Not surprisingly, writers are very good at creating speculative scenarios to account for normal variations in response times. These days, we could fill whole volumes with our panicked musings. Not that anyone would want to read them.

I wonder if I could get more–and more favorable–responses if I offered to send partial and full manuscripts printed on toilet paper. We’ve got a spare roll or two, and I could probably find a continuous feed printer fairly cheaply. Hmm. Probably not, considering current feelings about things people have touched.

As always, thanks for hanging around and reading what I write.

Onward into Year Eight!

Meaningless?

Here we are a week into the preseason and I have yet to watch a complete game. Not by choice, I might add. It’s been a combination of my work schedule, broadcasts having technical difficulties, and poor timing.

I also have yet to watch any Mariners baseball. The blame there is solely on Mother Nature: the only televised game so far was rained out.

“So?” I hear someone saying. “They’re only meaningless games.”

Ah, but they’re not. It’s time we got rid of that phrase, because there isn’t any such critter as a meaningless game.

Even leaving aside their meaning to those of us who have been bereft since November, preseason games have plenty of purpose and masses of meaning.

(And that’s true of any sport, not just baseball.)

Sure, preseason games don’t count in the standings. They have no impact on the playoffs and championships. Except…

Except that those games are where we–fans, managers, and players–begin to see how our team is shaping up. Who’s the early surprise, good or bad? Who needs more seasoning in the minors (or in certain other sports, who never should have left college early?) Who’s going to make the team, who’s starting the season in Triple A (or in those other sports, who’s getting cut and starting the season in their backup profession?)

Then there are those other “meaningless games”. You know: the ones late in the season between two teams who were eliminated from the playoffs weeks ago.

Still some meaning there. The teams’ records may be dismal, but individual players have personal records to pursue. A late season surge might mean a starting job next season–or a trade to a team that has a chance to contend. A poor showing in those “meaningless” games could cost hundreds of thousands of dollars in salary arbitration. And that’s not even considering the teams’ draft positions.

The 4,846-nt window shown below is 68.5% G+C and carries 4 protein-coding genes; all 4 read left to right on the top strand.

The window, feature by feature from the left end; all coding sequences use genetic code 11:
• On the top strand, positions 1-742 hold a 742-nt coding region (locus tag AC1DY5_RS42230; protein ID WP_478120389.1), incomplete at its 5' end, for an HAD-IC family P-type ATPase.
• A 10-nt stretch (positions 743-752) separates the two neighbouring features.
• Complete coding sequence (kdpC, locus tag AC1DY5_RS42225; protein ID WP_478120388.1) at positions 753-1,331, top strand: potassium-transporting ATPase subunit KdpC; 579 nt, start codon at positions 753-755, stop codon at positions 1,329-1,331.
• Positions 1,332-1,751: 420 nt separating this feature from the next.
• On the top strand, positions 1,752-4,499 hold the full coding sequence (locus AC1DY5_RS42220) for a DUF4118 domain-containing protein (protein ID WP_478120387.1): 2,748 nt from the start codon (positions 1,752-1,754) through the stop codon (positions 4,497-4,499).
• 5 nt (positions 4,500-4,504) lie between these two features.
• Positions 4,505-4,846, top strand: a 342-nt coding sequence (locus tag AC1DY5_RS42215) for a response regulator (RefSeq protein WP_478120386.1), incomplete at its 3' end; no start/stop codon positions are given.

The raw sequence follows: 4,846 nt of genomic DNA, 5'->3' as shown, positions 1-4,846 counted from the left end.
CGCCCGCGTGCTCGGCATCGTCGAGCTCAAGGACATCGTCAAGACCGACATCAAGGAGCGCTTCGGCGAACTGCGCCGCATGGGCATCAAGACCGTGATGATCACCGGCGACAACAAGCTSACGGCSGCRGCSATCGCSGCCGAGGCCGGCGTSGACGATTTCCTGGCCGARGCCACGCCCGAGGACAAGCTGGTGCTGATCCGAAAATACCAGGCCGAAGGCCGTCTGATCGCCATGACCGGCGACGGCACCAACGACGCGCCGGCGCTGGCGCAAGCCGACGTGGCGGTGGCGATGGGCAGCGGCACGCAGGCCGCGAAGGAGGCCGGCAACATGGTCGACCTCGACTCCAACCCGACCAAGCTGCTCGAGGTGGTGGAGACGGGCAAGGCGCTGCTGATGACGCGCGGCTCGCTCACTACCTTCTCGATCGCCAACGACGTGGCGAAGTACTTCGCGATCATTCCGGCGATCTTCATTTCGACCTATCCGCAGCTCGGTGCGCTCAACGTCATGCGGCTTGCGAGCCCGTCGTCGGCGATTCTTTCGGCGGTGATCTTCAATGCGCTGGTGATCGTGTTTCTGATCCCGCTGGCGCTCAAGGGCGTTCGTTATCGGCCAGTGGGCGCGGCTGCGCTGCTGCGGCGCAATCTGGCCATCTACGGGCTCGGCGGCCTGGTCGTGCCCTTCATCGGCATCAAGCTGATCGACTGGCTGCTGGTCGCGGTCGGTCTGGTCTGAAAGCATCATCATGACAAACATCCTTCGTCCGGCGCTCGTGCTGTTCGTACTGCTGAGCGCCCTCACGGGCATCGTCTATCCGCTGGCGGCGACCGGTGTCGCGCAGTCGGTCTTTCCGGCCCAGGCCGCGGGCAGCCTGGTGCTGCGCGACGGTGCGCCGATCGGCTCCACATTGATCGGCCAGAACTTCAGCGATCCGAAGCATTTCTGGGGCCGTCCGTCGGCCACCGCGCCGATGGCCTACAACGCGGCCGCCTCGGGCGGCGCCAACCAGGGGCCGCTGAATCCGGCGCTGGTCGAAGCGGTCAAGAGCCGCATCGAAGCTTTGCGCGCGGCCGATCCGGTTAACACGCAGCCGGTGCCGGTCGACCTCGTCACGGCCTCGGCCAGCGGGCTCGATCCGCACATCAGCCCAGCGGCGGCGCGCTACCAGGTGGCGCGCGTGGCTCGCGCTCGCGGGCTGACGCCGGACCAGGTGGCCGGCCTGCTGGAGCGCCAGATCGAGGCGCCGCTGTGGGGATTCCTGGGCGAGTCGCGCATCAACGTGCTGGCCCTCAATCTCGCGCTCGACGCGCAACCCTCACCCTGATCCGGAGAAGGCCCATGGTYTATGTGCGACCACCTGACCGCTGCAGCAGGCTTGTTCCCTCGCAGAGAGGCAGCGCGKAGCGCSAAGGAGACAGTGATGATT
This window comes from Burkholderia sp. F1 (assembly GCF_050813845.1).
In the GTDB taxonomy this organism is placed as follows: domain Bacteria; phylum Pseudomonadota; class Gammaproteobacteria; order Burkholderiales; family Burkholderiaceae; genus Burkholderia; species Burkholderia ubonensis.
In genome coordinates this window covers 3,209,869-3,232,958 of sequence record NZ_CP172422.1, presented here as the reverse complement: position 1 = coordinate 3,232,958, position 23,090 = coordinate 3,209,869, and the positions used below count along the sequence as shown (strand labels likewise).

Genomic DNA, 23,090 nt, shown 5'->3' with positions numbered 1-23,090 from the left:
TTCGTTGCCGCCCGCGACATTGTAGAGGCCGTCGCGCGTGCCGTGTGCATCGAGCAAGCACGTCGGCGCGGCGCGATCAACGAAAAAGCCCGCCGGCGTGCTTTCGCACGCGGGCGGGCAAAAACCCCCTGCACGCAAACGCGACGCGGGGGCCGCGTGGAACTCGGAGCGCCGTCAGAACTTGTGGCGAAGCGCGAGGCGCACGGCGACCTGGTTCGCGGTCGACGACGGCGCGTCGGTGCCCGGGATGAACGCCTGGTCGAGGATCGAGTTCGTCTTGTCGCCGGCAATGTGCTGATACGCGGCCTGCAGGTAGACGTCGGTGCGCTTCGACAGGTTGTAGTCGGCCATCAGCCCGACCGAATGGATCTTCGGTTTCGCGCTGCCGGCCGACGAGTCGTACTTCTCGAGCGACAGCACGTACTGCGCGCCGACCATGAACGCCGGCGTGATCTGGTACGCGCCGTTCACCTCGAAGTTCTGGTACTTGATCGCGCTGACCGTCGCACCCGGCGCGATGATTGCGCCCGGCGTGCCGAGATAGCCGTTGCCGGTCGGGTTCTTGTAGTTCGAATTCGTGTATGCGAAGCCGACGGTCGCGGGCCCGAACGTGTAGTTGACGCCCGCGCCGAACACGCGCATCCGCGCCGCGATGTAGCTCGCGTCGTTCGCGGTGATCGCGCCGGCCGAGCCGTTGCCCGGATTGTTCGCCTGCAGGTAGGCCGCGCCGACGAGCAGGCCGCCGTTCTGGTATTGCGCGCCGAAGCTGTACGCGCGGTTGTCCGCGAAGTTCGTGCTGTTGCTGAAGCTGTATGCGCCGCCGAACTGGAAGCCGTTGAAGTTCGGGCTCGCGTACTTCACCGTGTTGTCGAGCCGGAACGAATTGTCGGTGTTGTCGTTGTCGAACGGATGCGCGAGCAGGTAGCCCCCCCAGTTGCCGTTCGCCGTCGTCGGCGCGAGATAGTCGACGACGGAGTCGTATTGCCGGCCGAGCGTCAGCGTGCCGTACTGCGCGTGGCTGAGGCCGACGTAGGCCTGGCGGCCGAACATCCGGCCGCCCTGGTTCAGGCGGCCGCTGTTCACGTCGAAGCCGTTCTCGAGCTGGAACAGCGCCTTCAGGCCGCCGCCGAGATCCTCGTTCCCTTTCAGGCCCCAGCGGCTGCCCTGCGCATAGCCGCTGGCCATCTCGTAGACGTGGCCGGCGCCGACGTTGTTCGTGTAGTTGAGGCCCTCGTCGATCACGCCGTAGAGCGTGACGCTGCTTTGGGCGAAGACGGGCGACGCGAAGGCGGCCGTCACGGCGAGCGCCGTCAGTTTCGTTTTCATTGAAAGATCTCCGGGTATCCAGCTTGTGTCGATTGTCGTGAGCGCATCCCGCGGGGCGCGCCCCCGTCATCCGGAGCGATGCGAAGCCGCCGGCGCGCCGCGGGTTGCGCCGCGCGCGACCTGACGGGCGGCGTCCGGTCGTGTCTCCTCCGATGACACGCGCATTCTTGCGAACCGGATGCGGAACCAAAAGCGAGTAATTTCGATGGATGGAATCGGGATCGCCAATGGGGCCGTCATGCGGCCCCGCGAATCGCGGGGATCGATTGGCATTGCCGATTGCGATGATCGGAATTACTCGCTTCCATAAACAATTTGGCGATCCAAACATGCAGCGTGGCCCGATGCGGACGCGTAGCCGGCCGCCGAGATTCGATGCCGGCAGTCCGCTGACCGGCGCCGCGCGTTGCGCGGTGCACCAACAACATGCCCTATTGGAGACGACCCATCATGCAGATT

Plenty of meaning, wouldn’t you say?

What else? I’m not going to argue with the people who thinks all sportsball games are meaningless. That opinion can’t be altered through logic. Leave them in their atheistic hell.

And besides, nobody holding to that position is doing commentary for games or reporting on them in the media. Those are the folks we need to convince. Next time your local newscaster talks about a meaningless game or your broadcaster mumbles something about “playing out the string”, shoot ’em a note of protest.

There are no meaningless games. Just meaningless phrases.

SAST 15

Some days a Short Attention Span Theater is the only option.

The West Coast Ragtime Festival is this weekend. Not much notice, I realize, but stuff happened. Nothing worthy of a story, unfortunately.

It looks like a good group of performers are on the schedule this year. There are several young players, and there are plenty of new faces among the adult performers I’m already familiar with.

The usual caveats about the unexpected apply, including the expected unexpected–this is California, Home of the Majestic PG&E Planned Power Outage and the Diabolical Unplanned Forest Fire–but I expect to be there all day Saturday and most of the day Sunday.

If you’re in the Sacramento area, drop by and say hello. Or, better yet, drop by and listen to some good music. Much more entertaining than hanging out with me*.

* Your Mileage May Vary, of course, but I feel obligated to exercise a little modesty, since the festival wasn’t organized to showcase my talents.

Moving on.

After some work-related delays and distractions and some purely writerly procrastination, I began work on the third draft of Demirep recently.

Yesterday, I reworked somewhere north of 5,000 words. I’ve always said that rewriting is faster and easier than writing* and Draft Three is the easiest one in my usual process. Even so, that’s a lot of words in one go, and it gives me hope that the book is on the right track.